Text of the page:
Release: 25th July 2016
Format: Disney.Pixar 3D Blu-Ray / Blu-Ray / DVD and Digital
From the largest elephant to the smallest shrew, the city of Zootopia is a mammal metropolis where various animals live and thrive. When Judy Hopps (Ginnifer Goodwin) becomes the first rabbit to join the police force, she quickly learns how tough it is to enforce the law. Determined to prove herself, Judy jumps at the opportunity to solve a mysterious case. Unfortunately, that means working with Nick Wilde (Jason Bateman), a wily fox who makes her job even harder.
It would appear that Uncle Walt is on a bit of a roll. After spending a number of years in the shadow of Woody, Nemo and the employees of Monster’s Inc., the Mouse House has finally broken its losing streak and has entered a promising new era of animation. What started with Tangled, became Wreck-It Ralph, then oh-goodness-please-get-this-song-out-of-my-head Frozen, and finally Big Hero 6. The pattern seemed to be musical princess flick for girls, followed by a pop culture rich kaleidoscope for boys. Zootropilis tries to land somewhere in the middle, and by breaking the pattern temps fate. The result is a mixed bag of cutesy old world Disney charm with a paint-by-numbers plot that proves to be one of the most uninspired and ham-fisted efforts of this new period.
In its infancy, Zootropolis (or Zootopia for all you non-cosmopolitan types) looked to be a very different…animal. The continual tinkering and eggshell treading of the film’s creators means that a once edgy and possibly even melancholic story has ended up being a cautionary tale about race and gender politics, whilst also potentially having the most sexist and ethnically inappropriate stereotypes in a Disney film since Uncle Remus first bounced around the plantation. Women are naggy and manipulative, country folk are backward and unambitious, Italians are represented by a criminal fraternity, Elephants are of course Indian, politicians unreliable, and cops overweight or overly aggressive; even the most idealised of whom subverts the law for her own means on numerous occasions (yes Judy Hops, blackmail IS a crime). Put this aside, however, and what you are left with is a fun, shaggy dog cop story that affords more memorable secondary characters than you can shake a Mickey shaped stick at.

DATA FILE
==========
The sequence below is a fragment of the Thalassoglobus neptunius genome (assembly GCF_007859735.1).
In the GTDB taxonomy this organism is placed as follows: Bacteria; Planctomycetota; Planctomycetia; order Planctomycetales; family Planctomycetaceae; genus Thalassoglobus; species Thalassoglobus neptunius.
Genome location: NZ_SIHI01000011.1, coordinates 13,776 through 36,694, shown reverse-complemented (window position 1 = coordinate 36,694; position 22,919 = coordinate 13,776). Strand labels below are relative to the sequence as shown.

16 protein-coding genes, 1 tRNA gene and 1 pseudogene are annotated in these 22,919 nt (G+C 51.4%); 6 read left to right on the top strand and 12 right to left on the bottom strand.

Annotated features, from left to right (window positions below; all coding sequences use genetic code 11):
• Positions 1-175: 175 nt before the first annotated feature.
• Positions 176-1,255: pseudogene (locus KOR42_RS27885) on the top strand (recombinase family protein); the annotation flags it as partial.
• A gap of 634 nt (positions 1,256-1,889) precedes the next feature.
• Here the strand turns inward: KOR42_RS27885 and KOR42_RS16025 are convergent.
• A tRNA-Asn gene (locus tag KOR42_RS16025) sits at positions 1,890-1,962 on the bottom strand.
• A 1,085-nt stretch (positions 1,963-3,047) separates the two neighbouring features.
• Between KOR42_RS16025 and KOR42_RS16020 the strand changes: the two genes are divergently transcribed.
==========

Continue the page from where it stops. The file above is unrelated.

Much like sister studio Pixar did with The Good Dinosaur, Disney seems to have created a film in Zooptropils that is neither exciting enough for kids or engaging enough for Adults. The film’s saving graces come in the small moments between exposition, when the film embraces its silliness and runs headlong into absurdity. Stand out scenes include the yoga Ashram, a visit to the DMV and an iPhone app that should, by rights, be more popular than Pokemon Go. The other winning combination is the film’s voice cast and its rich use of architecture to create humour (Gerbil tubes, et al).
To say that Zootropolis is an inferior product to its recent cousins is like saying a Porsche isn’t as fun to drive as a Ferrari. In the grand scheme of the genre, this is one of the best animated films you’ll see this year, but in comparison to Baymax, Ralph, Elsa and Rapunzel; Nick and Judy just aren’t quite afforded the memorable film they deserve.
Film Grade: C
What appears to be a riches of features on the outside, is a little less so in realisation.
While some useful details can be gleaned from the Roundtables and Deleted Scenes (‘Taming Party’ would have made an outstanding moment), the real grit comes in Deleted Characters and The Origin Of An Animal Tale.
There is a lot to be learnt about Zootropolis and the film it once was, and filmmakers Byron Howard and Rich More seem intent on revisiting that missed voyage as if to somehow excuse the end product.
Ginnifer Goodwin is a welcome tour guide around the special features, but the noticeable absence of, well, everyone else leaves a strange suspicion of detachment from the project.
Special Features Grade: B-
Whether you live in a Topia or a Tropolis, you’ll likely find little reason to ignore this luke warm offering.